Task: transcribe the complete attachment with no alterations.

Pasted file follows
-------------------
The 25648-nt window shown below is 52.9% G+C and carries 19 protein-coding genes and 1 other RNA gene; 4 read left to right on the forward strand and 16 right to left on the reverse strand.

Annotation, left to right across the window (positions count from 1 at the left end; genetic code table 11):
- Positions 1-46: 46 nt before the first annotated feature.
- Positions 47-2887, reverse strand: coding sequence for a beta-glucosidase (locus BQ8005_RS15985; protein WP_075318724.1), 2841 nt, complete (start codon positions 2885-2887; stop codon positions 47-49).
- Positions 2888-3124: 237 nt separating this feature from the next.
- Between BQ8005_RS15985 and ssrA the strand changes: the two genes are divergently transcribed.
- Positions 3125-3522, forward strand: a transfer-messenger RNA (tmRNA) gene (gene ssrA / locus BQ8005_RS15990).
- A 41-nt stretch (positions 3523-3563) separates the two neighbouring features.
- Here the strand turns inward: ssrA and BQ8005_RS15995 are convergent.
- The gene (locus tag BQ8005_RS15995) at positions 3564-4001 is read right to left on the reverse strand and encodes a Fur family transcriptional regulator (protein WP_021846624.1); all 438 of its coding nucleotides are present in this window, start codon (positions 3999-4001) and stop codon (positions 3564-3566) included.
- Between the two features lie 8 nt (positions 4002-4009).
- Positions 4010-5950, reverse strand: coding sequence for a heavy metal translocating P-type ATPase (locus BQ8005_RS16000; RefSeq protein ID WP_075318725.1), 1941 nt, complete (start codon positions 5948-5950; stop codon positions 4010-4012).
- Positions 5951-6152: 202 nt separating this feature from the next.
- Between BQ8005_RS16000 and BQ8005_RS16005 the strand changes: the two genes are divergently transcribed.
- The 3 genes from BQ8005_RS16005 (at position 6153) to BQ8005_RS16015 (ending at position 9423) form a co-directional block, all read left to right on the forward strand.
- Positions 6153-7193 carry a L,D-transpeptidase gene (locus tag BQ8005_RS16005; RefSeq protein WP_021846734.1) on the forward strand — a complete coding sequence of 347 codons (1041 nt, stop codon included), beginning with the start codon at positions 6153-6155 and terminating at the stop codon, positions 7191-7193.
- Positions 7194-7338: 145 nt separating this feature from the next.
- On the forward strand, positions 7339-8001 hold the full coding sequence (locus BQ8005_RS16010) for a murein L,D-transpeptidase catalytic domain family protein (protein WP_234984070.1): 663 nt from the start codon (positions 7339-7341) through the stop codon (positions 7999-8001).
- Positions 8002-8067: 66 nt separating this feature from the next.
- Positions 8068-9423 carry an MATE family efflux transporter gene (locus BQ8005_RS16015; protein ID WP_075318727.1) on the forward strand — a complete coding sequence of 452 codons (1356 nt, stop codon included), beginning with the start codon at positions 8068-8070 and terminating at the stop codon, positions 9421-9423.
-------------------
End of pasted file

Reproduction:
The 25648-nt window shown below is 52.9% G+C and carries 19 protein-coding genes and 1 other RNA gene; 4 read left to right on the forward strand and 16 right to left on the reverse strand.

Annotation, left to right across the window (positions count from 1 at the left end; genetic code table 11):
- Positions 1-46: 46 nt before the first annotated feature.
- Positions 47-2887, reverse strand: coding sequence for a beta-glucosidase (locus BQ8005_RS15985; protein WP_075318724.1), 2841 nt, complete (start codon positions 2885-2887; stop codon positions 47-49).
- Positions 2888-3124: 237 nt separating this feature from the next.
- Between BQ8005_RS15985 and ssrA the strand changes: the two genes are divergently transcribed.
- Positions 3125-3522, forward strand: a transfer-messenger RNA (tmRNA) gene (gene ssrA / locus BQ8005_RS15990).
- A 41-nt stretch (positions 3523-3563) separates the two neighbouring features.
- Here the strand turns inward: ssrA and BQ8005_RS15995 are convergent.
- The gene (locus tag BQ8005_RS15995) at positions 3564-4001 is read right to left on the reverse strand and encodes a Fur family transcriptional regulator (protein WP_021846624.1); all 438 of its coding nucleotides are present in this window, start codon (positions 3999-4001) and stop codon (positions 3564-3566) included.
- Between the two features lie 8 nt (positions 4002-4009).
- Positions 4010-5950, reverse strand: coding sequence for a heavy metal translocating P-type ATPase (locus BQ8005_RS16000; RefSeq protein ID WP_075318725.1), 1941 nt, complete (start codon positions 5948-5950; stop codon positions 4010-4012).
- Positions 5951-6152: 202 nt separating this feature from the next.
- Between BQ8005_RS16000 and BQ8005_RS16005 the strand changes: the two genes are divergently transcribed.
- The 3 genes from BQ8005_RS16005 (at position 6153) to BQ8005_RS16015 (ending at position 9423) form a co-directional block, all read left to right on the forward strand.
- Positions 6153-7193 carry a L,D-transpeptidase gene (locus tag BQ8005_RS16005; RefSeq protein WP_021846734.1) on the forward strand — a complete coding sequence of 347 codons (1041 nt, stop codon included), beginning with the start codon at positions 6153-6155 and terminating at the stop codon, positions 7191-7193.
- Positions 7194-7338: 145 nt separating this feature from the next.
- On the forward strand, positions 7339-8001 hold the full coding sequence (locus BQ8005_RS16010) for a murein L,D-transpeptidase catalytic domain family protein (protein WP_234984070.1): 663 nt from the start codon (positions 7339-7341) through the stop codon (positions 7999-8001).
- Positions 8002-8067: 66 nt separating this feature from the next.
- Positions 8068-9423 carry an MATE family efflux transporter gene (locus BQ8005_RS16015; protein ID WP_075318727.1) on the forward strand — a complete coding sequence of 452 codons (1356 nt, stop codon included), beginning with the start codon at positions 8068-8070 and terminating at the stop codon, positions 9421-9423.